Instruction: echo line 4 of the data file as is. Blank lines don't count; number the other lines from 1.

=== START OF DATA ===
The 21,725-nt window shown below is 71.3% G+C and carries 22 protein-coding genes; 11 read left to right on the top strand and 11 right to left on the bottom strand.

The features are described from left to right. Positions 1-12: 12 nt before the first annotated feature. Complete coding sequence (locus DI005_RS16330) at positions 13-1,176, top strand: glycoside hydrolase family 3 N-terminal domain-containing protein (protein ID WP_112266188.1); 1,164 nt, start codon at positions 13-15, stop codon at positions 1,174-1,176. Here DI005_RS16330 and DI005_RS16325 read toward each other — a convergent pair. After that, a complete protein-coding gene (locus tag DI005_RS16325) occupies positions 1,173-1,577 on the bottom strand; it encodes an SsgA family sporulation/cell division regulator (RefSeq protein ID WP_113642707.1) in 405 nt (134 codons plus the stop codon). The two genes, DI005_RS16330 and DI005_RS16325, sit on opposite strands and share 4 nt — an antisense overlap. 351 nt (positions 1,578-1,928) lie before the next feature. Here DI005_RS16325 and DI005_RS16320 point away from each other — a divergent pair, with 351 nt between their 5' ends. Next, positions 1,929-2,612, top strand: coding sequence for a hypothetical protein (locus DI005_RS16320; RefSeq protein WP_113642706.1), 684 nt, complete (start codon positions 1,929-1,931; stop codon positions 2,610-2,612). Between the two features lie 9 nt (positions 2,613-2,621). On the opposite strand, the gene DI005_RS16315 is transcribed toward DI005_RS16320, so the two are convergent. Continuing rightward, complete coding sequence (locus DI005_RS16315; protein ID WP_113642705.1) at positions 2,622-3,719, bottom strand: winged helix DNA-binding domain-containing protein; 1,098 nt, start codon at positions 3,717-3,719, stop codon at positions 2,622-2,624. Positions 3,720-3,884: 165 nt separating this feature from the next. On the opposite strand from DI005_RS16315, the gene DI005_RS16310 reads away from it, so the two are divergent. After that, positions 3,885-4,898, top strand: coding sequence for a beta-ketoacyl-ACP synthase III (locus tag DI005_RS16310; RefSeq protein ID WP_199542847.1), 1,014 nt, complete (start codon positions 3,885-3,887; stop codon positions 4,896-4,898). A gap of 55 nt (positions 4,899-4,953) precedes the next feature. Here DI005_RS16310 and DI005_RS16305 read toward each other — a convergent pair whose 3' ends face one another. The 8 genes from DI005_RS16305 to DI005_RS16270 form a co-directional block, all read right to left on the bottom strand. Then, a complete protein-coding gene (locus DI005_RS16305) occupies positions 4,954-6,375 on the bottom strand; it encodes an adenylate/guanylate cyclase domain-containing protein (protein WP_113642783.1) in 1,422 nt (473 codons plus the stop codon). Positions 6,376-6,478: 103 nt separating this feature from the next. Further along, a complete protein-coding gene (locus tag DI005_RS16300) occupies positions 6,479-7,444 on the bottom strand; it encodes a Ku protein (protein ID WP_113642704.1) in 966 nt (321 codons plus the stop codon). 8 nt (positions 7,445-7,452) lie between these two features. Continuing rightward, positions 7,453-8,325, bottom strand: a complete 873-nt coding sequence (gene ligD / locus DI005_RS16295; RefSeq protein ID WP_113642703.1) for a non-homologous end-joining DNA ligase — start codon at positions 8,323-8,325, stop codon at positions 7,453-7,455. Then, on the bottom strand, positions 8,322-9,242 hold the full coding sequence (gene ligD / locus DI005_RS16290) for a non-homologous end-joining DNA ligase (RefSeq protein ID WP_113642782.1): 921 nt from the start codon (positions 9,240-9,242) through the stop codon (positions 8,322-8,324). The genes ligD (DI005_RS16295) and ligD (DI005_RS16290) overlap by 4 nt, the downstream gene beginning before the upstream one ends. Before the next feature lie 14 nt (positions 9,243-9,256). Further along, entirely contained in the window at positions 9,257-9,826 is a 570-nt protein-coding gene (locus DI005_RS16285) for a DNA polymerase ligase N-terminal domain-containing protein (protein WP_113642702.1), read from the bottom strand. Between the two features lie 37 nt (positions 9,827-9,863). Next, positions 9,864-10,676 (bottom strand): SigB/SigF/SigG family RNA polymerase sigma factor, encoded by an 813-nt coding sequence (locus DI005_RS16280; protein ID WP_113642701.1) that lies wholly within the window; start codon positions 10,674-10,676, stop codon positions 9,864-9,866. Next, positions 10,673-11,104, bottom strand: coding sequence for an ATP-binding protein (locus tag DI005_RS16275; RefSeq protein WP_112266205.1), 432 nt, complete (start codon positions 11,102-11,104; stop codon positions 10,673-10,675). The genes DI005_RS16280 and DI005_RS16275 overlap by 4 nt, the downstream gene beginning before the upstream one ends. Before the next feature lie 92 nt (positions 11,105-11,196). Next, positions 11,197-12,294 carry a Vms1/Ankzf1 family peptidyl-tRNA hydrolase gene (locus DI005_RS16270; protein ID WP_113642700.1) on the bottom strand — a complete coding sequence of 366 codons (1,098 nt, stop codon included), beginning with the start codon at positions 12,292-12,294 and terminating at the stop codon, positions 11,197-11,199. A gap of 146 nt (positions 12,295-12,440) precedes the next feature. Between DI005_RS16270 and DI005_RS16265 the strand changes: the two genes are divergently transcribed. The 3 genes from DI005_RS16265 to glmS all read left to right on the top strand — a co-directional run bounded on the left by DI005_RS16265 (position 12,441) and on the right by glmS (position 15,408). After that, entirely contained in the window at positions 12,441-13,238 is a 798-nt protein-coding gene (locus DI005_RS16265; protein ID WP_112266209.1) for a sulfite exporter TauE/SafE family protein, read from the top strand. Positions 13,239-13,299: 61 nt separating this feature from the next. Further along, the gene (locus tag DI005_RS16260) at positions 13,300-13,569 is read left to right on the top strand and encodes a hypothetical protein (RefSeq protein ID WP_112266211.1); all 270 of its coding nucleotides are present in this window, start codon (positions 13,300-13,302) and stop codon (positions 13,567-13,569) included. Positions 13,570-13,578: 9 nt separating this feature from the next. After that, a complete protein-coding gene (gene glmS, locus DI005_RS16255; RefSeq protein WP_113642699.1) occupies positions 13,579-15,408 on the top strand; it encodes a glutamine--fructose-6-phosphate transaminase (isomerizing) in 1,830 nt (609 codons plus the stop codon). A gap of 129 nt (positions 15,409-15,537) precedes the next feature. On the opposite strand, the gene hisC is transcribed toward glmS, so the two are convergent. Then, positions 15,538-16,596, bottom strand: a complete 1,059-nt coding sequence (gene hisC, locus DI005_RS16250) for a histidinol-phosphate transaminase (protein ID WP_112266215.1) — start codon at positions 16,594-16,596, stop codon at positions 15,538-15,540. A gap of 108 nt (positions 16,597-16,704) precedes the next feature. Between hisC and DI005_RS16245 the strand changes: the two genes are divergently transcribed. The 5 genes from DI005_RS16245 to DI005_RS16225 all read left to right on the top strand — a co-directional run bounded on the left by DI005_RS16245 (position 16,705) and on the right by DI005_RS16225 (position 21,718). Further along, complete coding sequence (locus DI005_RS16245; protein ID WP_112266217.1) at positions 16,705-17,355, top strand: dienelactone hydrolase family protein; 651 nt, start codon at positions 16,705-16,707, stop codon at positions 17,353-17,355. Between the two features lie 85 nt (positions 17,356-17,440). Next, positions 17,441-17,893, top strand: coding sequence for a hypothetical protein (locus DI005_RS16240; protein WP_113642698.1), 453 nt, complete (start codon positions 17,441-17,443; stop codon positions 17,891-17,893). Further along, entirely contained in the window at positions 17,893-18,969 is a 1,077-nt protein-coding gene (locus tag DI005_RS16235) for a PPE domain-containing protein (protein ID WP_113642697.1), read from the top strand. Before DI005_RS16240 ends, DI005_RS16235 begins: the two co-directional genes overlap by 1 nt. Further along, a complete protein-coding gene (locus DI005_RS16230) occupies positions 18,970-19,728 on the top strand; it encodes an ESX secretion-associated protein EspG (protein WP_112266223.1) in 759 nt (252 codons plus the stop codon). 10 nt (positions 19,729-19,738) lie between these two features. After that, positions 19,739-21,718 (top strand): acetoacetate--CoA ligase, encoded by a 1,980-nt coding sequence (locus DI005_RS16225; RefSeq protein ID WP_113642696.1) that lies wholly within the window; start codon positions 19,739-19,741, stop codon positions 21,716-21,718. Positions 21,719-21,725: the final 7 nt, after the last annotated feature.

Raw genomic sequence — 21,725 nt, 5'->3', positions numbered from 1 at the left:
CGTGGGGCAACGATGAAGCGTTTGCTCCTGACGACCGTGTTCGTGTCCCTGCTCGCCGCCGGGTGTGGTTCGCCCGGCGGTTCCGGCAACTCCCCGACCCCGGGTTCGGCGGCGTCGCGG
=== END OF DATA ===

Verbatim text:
CGTGGGGCAACGATGAAGCGTTTGCTCCTGACGACCGTGTTCGTGTCCCTGCTCGCCGCCGGGTGTGGTTCGCCCGGCGGTTCCGGCAACTCCCCGACCCCGGGTTCGGCGGCGTCGCGG